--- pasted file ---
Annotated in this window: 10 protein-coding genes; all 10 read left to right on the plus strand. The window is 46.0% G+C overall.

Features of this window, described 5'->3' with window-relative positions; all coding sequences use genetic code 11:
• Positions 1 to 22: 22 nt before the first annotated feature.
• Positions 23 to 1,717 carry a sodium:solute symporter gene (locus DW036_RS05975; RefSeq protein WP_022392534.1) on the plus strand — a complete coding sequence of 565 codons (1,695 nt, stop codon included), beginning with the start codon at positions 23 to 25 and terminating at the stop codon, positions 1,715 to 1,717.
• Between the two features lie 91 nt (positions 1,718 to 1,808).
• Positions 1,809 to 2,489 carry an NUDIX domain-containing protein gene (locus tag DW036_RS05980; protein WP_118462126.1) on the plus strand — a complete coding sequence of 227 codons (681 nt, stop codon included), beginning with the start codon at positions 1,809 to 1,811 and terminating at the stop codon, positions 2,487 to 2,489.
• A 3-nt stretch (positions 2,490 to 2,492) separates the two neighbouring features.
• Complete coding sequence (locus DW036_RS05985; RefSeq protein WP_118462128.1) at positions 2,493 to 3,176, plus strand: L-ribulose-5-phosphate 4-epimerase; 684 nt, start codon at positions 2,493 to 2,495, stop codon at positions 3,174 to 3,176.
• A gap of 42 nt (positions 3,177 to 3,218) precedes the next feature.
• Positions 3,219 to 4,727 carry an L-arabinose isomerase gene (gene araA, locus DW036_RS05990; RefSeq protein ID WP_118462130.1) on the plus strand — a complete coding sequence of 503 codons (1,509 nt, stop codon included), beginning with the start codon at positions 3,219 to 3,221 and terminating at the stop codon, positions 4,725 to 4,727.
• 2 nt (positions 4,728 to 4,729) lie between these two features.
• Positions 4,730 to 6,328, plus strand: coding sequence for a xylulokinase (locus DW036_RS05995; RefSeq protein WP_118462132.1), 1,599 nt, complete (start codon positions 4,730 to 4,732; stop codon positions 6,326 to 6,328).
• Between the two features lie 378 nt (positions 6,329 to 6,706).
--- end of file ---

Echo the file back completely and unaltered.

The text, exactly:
Annotated in this window: 10 protein-coding genes; all 10 read left to right on the plus strand. The window is 46.0% G+C overall.

Features of this window, described 5'->3' with window-relative positions; all coding sequences use genetic code 11:
• Positions 1 to 22: 22 nt before the first annotated feature.
• Positions 23 to 1,717 carry a sodium:solute symporter gene (locus DW036_RS05975; RefSeq protein WP_022392534.1) on the plus strand — a complete coding sequence of 565 codons (1,695 nt, stop codon included), beginning with the start codon at positions 23 to 25 and terminating at the stop codon, positions 1,715 to 1,717.
• Between the two features lie 91 nt (positions 1,718 to 1,808).
• Positions 1,809 to 2,489 carry an NUDIX domain-containing protein gene (locus tag DW036_RS05980; protein WP_118462126.1) on the plus strand — a complete coding sequence of 227 codons (681 nt, stop codon included), beginning with the start codon at positions 1,809 to 1,811 and terminating at the stop codon, positions 2,487 to 2,489.
• A 3-nt stretch (positions 2,490 to 2,492) separates the two neighbouring features.
• Complete coding sequence (locus DW036_RS05985; RefSeq protein WP_118462128.1) at positions 2,493 to 3,176, plus strand: L-ribulose-5-phosphate 4-epimerase; 684 nt, start codon at positions 2,493 to 2,495, stop codon at positions 3,174 to 3,176.
• A gap of 42 nt (positions 3,177 to 3,218) precedes the next feature.
• Positions 3,219 to 4,727 carry an L-arabinose isomerase gene (gene araA, locus DW036_RS05990; RefSeq protein ID WP_118462130.1) on the plus strand — a complete coding sequence of 503 codons (1,509 nt, stop codon included), beginning with the start codon at positions 3,219 to 3,221 and terminating at the stop codon, positions 4,725 to 4,727.
• 2 nt (positions 4,728 to 4,729) lie between these two features.
• Positions 4,730 to 6,328, plus strand: coding sequence for a xylulokinase (locus DW036_RS05995; RefSeq protein WP_118462132.1), 1,599 nt, complete (start codon positions 4,730 to 4,732; stop codon positions 6,326 to 6,328).
• Between the two features lie 378 nt (positions 6,329 to 6,706).